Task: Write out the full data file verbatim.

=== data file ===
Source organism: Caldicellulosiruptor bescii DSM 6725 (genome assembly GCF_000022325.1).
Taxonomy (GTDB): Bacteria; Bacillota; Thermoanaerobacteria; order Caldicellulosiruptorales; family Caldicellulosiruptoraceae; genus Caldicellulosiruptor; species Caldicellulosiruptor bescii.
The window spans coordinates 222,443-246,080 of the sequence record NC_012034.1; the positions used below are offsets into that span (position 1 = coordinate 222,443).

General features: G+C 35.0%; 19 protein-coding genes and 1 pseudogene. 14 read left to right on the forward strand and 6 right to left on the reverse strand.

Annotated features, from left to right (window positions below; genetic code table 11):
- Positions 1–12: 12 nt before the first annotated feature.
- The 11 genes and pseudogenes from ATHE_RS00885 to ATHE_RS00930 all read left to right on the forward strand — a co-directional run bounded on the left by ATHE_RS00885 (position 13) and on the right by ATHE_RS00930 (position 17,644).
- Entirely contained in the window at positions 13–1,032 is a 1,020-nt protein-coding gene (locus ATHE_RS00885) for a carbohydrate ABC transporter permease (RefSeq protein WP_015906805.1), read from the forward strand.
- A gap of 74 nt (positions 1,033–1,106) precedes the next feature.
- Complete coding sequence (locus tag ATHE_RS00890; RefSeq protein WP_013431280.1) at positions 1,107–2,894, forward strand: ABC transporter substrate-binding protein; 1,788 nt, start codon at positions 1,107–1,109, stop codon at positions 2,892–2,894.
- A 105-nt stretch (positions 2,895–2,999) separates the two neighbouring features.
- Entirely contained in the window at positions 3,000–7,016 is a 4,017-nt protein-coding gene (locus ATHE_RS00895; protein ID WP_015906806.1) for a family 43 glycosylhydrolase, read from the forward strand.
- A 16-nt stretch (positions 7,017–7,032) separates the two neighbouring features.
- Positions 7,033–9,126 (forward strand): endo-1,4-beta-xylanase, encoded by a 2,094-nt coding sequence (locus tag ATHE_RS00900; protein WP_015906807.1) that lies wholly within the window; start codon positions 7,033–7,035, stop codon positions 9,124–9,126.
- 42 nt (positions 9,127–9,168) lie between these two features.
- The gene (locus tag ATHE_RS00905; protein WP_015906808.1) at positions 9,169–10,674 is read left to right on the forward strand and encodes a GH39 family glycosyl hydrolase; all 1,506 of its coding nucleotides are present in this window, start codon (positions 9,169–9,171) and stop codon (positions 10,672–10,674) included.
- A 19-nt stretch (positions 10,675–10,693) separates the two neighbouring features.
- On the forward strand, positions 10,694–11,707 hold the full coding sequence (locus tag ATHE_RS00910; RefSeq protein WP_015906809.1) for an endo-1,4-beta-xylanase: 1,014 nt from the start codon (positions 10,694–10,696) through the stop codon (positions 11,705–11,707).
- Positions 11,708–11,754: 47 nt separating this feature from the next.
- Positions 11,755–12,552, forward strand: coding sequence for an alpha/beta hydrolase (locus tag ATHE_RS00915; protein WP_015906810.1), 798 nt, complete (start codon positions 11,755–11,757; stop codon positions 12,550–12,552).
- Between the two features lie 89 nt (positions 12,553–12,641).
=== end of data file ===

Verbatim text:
Source organism: Caldicellulosiruptor bescii DSM 6725 (genome assembly GCF_000022325.1).
Taxonomy (GTDB): Bacteria; Bacillota; Thermoanaerobacteria; order Caldicellulosiruptorales; family Caldicellulosiruptoraceae; genus Caldicellulosiruptor; species Caldicellulosiruptor bescii.
The window spans coordinates 222,443-246,080 of the sequence record NC_012034.1; the positions used below are offsets into that span (position 1 = coordinate 222,443).

General features: G+C 35.0%; 19 protein-coding genes and 1 pseudogene. 14 read left to right on the forward strand and 6 right to left on the reverse strand.

Annotated features, from left to right (window positions below; genetic code table 11):
- Positions 1–12: 12 nt before the first annotated feature.
- The 11 genes and pseudogenes from ATHE_RS00885 to ATHE_RS00930 all read left to right on the forward strand — a co-directional run bounded on the left by ATHE_RS00885 (position 13) and on the right by ATHE_RS00930 (position 17,644).
- Entirely contained in the window at positions 13–1,032 is a 1,020-nt protein-coding gene (locus ATHE_RS00885) for a carbohydrate ABC transporter permease (RefSeq protein WP_015906805.1), read from the forward strand.
- A gap of 74 nt (positions 1,033–1,106) precedes the next feature.
- Complete coding sequence (locus tag ATHE_RS00890; RefSeq protein WP_013431280.1) at positions 1,107–2,894, forward strand: ABC transporter substrate-binding protein; 1,788 nt, start codon at positions 1,107–1,109, stop codon at positions 2,892–2,894.
- A 105-nt stretch (positions 2,895–2,999) separates the two neighbouring features.
- Entirely contained in the window at positions 3,000–7,016 is a 4,017-nt protein-coding gene (locus ATHE_RS00895; protein ID WP_015906806.1) for a family 43 glycosylhydrolase, read from the forward strand.
- A 16-nt stretch (positions 7,017–7,032) separates the two neighbouring features.
- Positions 7,033–9,126 (forward strand): endo-1,4-beta-xylanase, encoded by a 2,094-nt coding sequence (locus tag ATHE_RS00900; protein WP_015906807.1) that lies wholly within the window; start codon positions 7,033–7,035, stop codon positions 9,124–9,126.
- 42 nt (positions 9,127–9,168) lie between these two features.
- The gene (locus tag ATHE_RS00905; protein WP_015906808.1) at positions 9,169–10,674 is read left to right on the forward strand and encodes a GH39 family glycosyl hydrolase; all 1,506 of its coding nucleotides are present in this window, start codon (positions 9,169–9,171) and stop codon (positions 10,672–10,674) included.
- A 19-nt stretch (positions 10,675–10,693) separates the two neighbouring features.
- On the forward strand, positions 10,694–11,707 hold the full coding sequence (locus tag ATHE_RS00910; RefSeq protein WP_015906809.1) for an endo-1,4-beta-xylanase: 1,014 nt from the start codon (positions 10,694–10,696) through the stop codon (positions 11,705–11,707).
- Positions 11,708–11,754: 47 nt separating this feature from the next.
- Positions 11,755–12,552, forward strand: coding sequence for an alpha/beta hydrolase (locus tag ATHE_RS00915; protein WP_015906810.1), 798 nt, complete (start codon positions 11,755–11,757; stop codon positions 12,550–12,552).
- Between the two features lie 89 nt (positions 12,553–12,641).